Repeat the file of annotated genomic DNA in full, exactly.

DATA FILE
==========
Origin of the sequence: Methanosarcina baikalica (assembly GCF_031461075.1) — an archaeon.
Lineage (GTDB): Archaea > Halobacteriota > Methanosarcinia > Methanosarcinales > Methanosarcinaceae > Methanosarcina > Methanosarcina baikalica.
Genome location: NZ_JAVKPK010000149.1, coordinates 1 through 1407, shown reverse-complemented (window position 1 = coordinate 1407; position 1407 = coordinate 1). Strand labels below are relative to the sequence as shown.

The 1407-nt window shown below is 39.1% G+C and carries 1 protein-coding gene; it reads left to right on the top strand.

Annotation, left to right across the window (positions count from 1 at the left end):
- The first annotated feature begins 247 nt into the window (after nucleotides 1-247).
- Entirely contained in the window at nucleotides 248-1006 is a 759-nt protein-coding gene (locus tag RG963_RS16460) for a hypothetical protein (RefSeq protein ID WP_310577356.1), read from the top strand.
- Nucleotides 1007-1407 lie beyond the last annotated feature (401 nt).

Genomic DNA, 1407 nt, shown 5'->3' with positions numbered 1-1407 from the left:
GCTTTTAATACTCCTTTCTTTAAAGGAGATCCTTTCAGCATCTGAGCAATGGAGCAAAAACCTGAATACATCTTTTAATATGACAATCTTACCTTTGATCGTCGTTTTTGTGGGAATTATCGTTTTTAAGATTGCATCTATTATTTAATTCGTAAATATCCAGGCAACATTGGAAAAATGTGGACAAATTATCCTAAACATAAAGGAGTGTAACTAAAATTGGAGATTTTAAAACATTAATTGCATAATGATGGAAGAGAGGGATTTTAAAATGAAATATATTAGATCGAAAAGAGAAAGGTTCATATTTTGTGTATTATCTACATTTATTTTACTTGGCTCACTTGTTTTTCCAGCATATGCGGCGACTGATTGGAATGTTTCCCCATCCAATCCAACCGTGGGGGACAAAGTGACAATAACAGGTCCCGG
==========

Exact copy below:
Origin of the sequence: Methanosarcina baikalica (assembly GCF_031461075.1) — an archaeon.
Lineage (GTDB): Archaea > Halobacteriota > Methanosarcinia > Methanosarcinales > Methanosarcinaceae > Methanosarcina > Methanosarcina baikalica.
Genome location: NZ_JAVKPK010000149.1, coordinates 1 through 1407, shown reverse-complemented (window position 1 = coordinate 1407; position 1407 = coordinate 1). Strand labels below are relative to the sequence as shown.

The 1407-nt window shown below is 39.1% G+C and carries 1 protein-coding gene; it reads left to right on the top strand.

Annotation, left to right across the window (positions count from 1 at the left end):
- The first annotated feature begins 247 nt into the window (after nucleotides 1-247).
- Entirely contained in the window at nucleotides 248-1006 is a 759-nt protein-coding gene (locus tag RG963_RS16460) for a hypothetical protein (RefSeq protein ID WP_310577356.1), read from the top strand.
- Nucleotides 1007-1407 lie beyond the last annotated feature (401 nt).

Genomic DNA, 1407 nt, shown 5'->3' with positions numbered 1-1407 from the left:
GCTTTTAATACTCCTTTCTTTAAAGGAGATCCTTTCAGCATCTGAGCAATGGAGCAAAAACCTGAATACATCTTTTAATATGACAATCTTACCTTTGATCGTCGTTTTTGTGGGAATTATCGTTTTTAAGATTGCATCTATTATTTAATTCGTAAATATCCAGGCAACATTGGAAAAATGTGGACAAATTATCCTAAACATAAAGGAGTGTAACTAAAATTGGAGATTTTAAAACATTAATTGCATAATGATGGAAGAGAGGGATTTTAAAATGAAATATATTAGATCGAAAAGAGAAAGGTTCATATTTTGTGTATTATCTACATTTATTTTACTTGGCTCACTTGTTTTTCCAGCATATGCGGCGACTGATTGGAATGTTTCCCCATCCAATCCAACCGTGGGGGACAAAGTGACAATAACAGGTCCCGG